1994 E36 318i - front camber

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  1. 1994 E36 318i - front camber (camber angle now posted) 
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    have recently lowered my car on coilovers and the front wheels look slightly leaned in at the top. does the camber change as the wheel moves up and down in the wheel arch?
    Have googled E36 camber adjustment and at says it need aftermarket parts to adjust this but,
    the hole on item number 2 in the pic that bolt number 5 goes through looks not to be round but its slightly oval. is that so the bolt can be loosened, number 2 angled differently and then the bolt nipped up adjusting the camber?


    not taken much notice of suspension setup before as you can probably tell

    will be getting 4 wheel alignment done soone after alloys put on.
    Last edited by 318i; 01-07-2009 at 19:17. Reason: update
     
     

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    As far as I know the camber does change when lowering your car-the wheel will lean in at the top
     
     

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    Quote Originally Posted by 318i View Post
    ... ... its slightly oval. ... ...

    Oh dear.
     
     

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    Quote Originally Posted by jimf671 View Post
    Oh dear.
    just looked like it, might not of been though.
    thought that may of been the camber adjustment as you might be able to loosen it, adjust angle of hub and then tighten it back up.
     
     

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    camber is adjusted at the top mount/turret interface.
    if the car has been lowered then the camber will need to be reset
    what i've felt,what i've known
    never shined through in what i've shown.

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    PLEASE READ THE POSTING RULES & HOW TO CORRECT THREAD TITLES & THE SELLING RULES
     
     

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    RYM (27-06-2009)

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    Quote Originally Posted by 328mark View Post
    camber is adjusted at the top mount/turret interface.
    if the car has been lowered then the camber will need to be reset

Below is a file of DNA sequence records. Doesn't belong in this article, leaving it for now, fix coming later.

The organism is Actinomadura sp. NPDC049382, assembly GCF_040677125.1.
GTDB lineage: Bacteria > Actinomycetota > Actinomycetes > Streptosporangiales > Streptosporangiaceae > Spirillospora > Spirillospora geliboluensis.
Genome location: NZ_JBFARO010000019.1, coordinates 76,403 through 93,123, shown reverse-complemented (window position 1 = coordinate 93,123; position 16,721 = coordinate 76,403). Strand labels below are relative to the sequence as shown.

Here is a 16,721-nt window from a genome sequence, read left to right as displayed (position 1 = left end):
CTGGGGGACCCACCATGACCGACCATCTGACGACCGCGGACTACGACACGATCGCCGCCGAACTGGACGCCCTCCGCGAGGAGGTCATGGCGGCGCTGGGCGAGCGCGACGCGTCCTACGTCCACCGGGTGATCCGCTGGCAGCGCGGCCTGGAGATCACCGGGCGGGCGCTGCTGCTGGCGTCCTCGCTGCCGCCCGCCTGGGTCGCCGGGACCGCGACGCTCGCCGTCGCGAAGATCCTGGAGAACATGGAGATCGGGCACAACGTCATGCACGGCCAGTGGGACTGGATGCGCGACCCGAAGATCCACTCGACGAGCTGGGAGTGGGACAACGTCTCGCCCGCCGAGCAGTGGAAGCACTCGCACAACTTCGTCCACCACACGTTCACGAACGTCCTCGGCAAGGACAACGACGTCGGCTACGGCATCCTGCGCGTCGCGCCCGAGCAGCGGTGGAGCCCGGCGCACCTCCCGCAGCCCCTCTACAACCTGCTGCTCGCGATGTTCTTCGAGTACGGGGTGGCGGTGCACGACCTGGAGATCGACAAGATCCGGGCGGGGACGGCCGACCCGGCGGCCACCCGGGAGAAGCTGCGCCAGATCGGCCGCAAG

sorry for being un-clued up, how that done?
    ive seen the top mounts that are adjustable but at £100+ seems like a lot of money for it, the cnc machined ones.
     
     

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    Quote Originally Posted by 318i View Post
    sorry for being un-clued up, how that done?
    ive seen the top mounts that are adjustable but at £100+ seems like a lot of money for it, the cnc machined ones.
    I've never had my camber adjusted. When I had it aligned at ProTyre it was recorded as still being JUST within tolerance... The leaning in affect aids better clearance on the arches when you go very low If you rotate the tyres on the RYM occasionally then you can counteract the problem

    The only way that I'm aware of it being adjusted is by using after market products
     
     

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    318i (27-06-2009)

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    mine was adjusted by the locating pin being removed and the whole topmount being moved outboard...the 3 holes for the studs are elongated to enable this adjustment.
    i dont know if this holds true for e36 models,but its how they did mine
    hth
    what i've felt,what i've known
    never shined through in what i've shown.

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    PLEASE READ THE POSTING RULES & HOW TO CORRECT THREAD TITLES & THE SELLING RULES
     
     

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    Quote Originally Posted by 328mark View Post
    mine was adjusted by the locating pin being removed and the whole topmount being moved outboard...the 3 holes for the studs are elongated to enable this adjustment.
    i dont know if this holds true for e36 models,but its how they did mine
    hth
    round holes on the e36 top mount. would of thought there would be some way of doing it though.
    thanks anyway
     
     

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    "If you can measure something and speak about it in numbers then you know something about it." WT

    Measure the camber. It's not hard to do. First thing you need is level ground. Then you have a choice between using a plumb-line or a spirit level to get your vertical reference set against the rim. Use a ruler to measure the diameter of the rim and then the small difference between the vertical reference at either top or bottom. Then you have to do the trig to calculate the camber angle: use a 16 year old who has just sat GCSE Maths for this!

    Once you have the camber angle then you know what you are talking about and can compare it with the spec. If it's within the specification then fine. If not, then back on the forum and find out what others have used effectively and economically. The wider your tyres then the less acceptable is excess camber.

    Worst case scenario is that the camber angles of the two front wheels are very different. There is a spec for the acceptable difference. If its out of spec then there should be a reasonable explanation such as weight distribution. Loosening off all the bolts and shoving things around might help. If there is no reasonable explanation for the difference then start wondering about bent components.
     
     

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